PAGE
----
Missouri Nuisance Statute Survives Constitutional Challenge
A Missouri statute designed to limit the damages recoverable by landowners in nuisance actions against farming operations has survived its first major challenge.
In 2011, Missouri enacted Mo. Rev. Stat. §537.296, a "right to farm" statute designed to supplant the common law of private nuisance where the alleged nuisance stems from an agricultural operation.
The statute, while not eliminating private nuisance actions, bars recovery for non-economic damages for items such as loss of use and enjoyment, inconvenience, or discomfort caused by the nuisance. Instead, plaintiffs seeking nuisance damages against farms can recover only economic damages in the form of diminution in the market value of the affected property and any documented medical costs caused by the nuisance.
On April 14, 2015, the Missouri Supreme Court upheld the law’s constitutionality.
The plaintiffs were landowners who lived near a 4,000-hog CAFO. The CAFO was operated by a farming company and the hogs were owned by Cargill.
The plaintiffs filed an action alleging that the CAFO caused offensive odors, particulates, pathogens, hazardous substances, flies, and manure to “escape” onto their property. They claimed that the offensive emissions constituted a temporary nuisance that substantially impaired the “use and quiet enjoyment” of their property. They did not claim damages for diminution in rental value or documented medical costs as authorized by §537.296.2(2). The plaintiffs also asserted claims of negligence, vicarious liability, and conspiracy.
The district court entered judgment for the defendants, finding that §537.296 barred their claims.
The plaintiffs appealed, arguing that the statute violated their constitutional rights, including equal protection and due process. They argued that the statute also authorized unconstitutional private takings and public takings without just compensation.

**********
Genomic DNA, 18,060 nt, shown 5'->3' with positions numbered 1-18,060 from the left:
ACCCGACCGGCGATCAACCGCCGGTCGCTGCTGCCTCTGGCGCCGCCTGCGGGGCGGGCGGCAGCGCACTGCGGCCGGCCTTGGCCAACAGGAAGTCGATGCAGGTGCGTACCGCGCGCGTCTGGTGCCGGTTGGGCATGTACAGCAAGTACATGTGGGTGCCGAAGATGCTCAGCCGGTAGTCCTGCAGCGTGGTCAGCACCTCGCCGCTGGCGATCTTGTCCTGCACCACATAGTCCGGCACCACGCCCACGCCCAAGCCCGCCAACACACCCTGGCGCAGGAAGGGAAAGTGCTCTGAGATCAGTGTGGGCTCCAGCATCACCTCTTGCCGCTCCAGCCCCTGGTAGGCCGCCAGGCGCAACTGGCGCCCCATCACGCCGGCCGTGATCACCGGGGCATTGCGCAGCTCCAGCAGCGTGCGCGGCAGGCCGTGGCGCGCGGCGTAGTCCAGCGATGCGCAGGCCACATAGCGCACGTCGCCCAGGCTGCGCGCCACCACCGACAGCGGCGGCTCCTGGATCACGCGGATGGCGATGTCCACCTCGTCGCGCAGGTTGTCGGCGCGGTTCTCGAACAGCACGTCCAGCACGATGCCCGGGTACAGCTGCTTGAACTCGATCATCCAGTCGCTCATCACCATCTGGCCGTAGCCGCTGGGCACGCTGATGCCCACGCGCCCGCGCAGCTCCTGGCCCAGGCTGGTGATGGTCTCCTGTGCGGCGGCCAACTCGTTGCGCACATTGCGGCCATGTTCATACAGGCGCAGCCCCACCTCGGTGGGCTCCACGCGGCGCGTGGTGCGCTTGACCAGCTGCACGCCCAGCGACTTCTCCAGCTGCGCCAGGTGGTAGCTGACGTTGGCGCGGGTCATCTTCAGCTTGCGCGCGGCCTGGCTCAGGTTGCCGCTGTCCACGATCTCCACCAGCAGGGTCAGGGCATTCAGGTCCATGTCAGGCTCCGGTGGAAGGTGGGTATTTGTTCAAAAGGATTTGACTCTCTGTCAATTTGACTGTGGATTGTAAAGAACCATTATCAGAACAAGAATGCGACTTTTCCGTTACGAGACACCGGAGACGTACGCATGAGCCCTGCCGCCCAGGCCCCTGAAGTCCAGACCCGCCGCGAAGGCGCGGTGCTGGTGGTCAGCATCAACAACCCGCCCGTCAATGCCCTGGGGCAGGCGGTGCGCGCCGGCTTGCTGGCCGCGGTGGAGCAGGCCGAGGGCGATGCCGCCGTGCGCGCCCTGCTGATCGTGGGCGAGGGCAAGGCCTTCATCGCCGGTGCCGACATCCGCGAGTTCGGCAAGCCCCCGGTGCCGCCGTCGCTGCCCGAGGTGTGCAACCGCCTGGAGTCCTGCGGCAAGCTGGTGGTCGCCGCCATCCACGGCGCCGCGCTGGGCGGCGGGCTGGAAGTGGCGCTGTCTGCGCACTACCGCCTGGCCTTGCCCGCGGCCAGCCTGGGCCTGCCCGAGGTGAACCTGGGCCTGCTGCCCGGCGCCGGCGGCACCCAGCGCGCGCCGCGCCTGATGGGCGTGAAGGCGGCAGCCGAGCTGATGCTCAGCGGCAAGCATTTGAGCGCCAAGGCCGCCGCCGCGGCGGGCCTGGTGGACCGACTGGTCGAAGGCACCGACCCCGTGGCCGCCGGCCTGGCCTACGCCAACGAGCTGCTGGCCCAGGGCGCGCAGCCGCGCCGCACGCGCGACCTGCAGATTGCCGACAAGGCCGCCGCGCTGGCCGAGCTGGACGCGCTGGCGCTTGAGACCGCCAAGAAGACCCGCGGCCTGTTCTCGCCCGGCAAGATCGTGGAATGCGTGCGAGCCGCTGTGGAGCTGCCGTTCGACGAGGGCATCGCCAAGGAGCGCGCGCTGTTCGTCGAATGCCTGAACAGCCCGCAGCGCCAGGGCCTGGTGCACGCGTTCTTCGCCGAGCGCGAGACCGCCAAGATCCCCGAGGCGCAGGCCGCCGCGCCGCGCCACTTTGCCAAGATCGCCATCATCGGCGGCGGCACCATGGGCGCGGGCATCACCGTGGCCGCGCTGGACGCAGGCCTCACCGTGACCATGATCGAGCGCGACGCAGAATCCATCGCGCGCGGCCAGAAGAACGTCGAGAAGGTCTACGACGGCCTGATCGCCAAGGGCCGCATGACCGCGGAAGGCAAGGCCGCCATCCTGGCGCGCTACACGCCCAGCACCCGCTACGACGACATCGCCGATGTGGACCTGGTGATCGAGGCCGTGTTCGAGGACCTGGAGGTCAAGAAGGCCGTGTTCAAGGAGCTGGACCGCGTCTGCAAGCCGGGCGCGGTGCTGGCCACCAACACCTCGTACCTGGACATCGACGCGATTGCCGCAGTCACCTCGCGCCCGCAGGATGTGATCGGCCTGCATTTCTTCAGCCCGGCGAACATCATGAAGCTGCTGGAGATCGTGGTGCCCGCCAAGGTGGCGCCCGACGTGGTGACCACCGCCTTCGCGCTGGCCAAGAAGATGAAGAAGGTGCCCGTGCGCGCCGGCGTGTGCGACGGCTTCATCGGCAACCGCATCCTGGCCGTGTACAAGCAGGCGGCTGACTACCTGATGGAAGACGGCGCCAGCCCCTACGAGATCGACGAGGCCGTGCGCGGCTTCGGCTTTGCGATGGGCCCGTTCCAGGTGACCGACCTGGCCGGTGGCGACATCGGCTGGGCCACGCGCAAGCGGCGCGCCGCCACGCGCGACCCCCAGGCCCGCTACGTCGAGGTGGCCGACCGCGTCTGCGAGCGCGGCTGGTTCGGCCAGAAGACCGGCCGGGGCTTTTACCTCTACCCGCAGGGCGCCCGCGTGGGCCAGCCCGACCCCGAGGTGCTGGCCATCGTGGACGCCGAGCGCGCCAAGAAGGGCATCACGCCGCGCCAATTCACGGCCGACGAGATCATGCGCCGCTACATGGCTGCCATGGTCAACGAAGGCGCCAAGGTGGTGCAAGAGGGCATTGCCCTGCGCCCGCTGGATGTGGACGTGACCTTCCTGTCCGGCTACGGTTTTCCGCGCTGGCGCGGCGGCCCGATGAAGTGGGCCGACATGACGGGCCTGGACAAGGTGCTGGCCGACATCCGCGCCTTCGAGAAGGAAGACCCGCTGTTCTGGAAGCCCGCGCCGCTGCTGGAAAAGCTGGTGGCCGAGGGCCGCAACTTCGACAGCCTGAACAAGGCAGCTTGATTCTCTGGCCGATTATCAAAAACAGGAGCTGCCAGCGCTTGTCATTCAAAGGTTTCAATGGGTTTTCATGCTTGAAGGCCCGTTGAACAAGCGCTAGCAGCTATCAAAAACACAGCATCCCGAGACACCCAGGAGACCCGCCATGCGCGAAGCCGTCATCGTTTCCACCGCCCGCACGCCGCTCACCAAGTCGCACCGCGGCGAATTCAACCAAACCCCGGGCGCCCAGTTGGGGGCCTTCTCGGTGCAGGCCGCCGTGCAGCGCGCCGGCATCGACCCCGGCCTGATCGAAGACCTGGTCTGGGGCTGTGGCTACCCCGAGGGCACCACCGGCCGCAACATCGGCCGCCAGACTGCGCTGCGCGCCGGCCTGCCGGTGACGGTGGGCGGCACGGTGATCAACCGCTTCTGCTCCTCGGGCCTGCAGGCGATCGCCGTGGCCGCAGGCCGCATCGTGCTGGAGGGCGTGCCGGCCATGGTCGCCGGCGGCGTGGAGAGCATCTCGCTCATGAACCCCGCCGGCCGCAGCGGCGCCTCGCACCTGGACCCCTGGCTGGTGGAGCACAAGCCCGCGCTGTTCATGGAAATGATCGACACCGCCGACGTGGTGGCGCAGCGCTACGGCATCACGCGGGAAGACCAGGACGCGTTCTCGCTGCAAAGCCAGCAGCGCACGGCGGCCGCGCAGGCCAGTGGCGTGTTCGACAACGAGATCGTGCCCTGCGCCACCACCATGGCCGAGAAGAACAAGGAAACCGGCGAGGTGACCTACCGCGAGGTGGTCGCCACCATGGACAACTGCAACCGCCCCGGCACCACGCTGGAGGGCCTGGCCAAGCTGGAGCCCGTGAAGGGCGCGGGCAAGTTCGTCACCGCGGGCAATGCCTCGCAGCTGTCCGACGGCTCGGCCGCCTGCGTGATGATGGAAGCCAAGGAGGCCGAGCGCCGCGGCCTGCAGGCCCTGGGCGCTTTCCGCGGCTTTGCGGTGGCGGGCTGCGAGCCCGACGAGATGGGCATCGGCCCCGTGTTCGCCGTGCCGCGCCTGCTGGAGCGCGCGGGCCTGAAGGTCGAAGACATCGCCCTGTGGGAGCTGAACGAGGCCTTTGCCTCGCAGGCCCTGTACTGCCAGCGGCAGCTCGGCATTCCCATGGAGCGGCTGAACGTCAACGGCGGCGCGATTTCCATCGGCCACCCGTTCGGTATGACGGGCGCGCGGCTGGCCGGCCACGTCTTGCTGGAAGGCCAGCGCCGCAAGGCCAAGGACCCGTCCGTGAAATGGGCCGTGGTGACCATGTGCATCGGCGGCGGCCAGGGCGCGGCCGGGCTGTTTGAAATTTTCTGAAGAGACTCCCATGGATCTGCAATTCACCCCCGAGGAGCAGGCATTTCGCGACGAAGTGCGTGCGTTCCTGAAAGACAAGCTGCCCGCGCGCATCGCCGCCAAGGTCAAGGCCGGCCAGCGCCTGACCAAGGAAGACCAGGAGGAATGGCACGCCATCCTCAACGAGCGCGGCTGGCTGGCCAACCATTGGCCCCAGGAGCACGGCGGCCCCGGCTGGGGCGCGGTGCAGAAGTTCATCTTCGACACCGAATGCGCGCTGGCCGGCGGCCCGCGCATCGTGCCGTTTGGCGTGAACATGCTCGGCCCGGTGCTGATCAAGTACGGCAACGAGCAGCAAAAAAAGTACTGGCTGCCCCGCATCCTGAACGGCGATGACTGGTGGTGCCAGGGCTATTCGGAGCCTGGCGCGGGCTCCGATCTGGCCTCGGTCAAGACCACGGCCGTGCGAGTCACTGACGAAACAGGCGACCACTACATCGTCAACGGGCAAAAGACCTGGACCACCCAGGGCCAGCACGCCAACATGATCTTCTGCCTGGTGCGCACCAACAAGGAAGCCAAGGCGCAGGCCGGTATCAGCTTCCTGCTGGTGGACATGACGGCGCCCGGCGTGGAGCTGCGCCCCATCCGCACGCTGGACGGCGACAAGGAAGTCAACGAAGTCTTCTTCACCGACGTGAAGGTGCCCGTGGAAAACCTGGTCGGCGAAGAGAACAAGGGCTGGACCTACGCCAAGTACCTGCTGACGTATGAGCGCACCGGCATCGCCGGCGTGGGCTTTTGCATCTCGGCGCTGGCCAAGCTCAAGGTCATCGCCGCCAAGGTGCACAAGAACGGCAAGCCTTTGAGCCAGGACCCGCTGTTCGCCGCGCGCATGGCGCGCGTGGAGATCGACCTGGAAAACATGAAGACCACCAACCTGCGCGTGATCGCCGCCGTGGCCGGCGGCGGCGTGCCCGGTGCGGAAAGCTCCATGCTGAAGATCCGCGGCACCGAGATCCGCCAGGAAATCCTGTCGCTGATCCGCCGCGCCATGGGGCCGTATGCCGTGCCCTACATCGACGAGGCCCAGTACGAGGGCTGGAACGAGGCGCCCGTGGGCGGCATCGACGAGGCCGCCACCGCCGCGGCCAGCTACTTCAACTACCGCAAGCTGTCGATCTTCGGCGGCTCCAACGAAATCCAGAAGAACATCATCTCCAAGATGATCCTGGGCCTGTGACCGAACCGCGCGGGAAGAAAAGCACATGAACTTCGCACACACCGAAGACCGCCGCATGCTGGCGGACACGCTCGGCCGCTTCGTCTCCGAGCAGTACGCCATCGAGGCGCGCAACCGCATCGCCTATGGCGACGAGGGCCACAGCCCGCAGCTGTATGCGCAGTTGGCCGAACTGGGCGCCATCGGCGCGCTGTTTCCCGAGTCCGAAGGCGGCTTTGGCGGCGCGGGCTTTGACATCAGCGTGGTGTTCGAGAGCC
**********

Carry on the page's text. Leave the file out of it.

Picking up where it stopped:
The Missouri Supreme Court rejected the arguments and affirmed the judgment in favor of the defendants.
The Court found that §537.296 is “plainly aimed at promoting the agricultural economy to create a public advantage or benefit. The fact that some parties will receive direct benefits and others will sustain direct costs does not negate the public purposes advanced by section 537.296.”
Because parties were authorized by the statute to recover diminution in rental value, the Court found that the statute did not deprive parties of just compensation in the event that a temporary nuisance were to amount to a temporary taking of private property.
The Court also found that the plaintiffs’ negligence, conspiracy and vicarious liability claims were inseparable from the nuisance allegations. They too were barred by §537.296.6(1).
This case has significant implications for agricultural interests. Similar constitutional claims are raised in the Des Moines Water Works lawsuit. A more thorough article on the specific claims made in this Missouri case can be read here.
The case is Labrayere v. Bohr Farms, LLC, No. SC93816 (Mo. Sup. Ct. Apr. 14, 2015).
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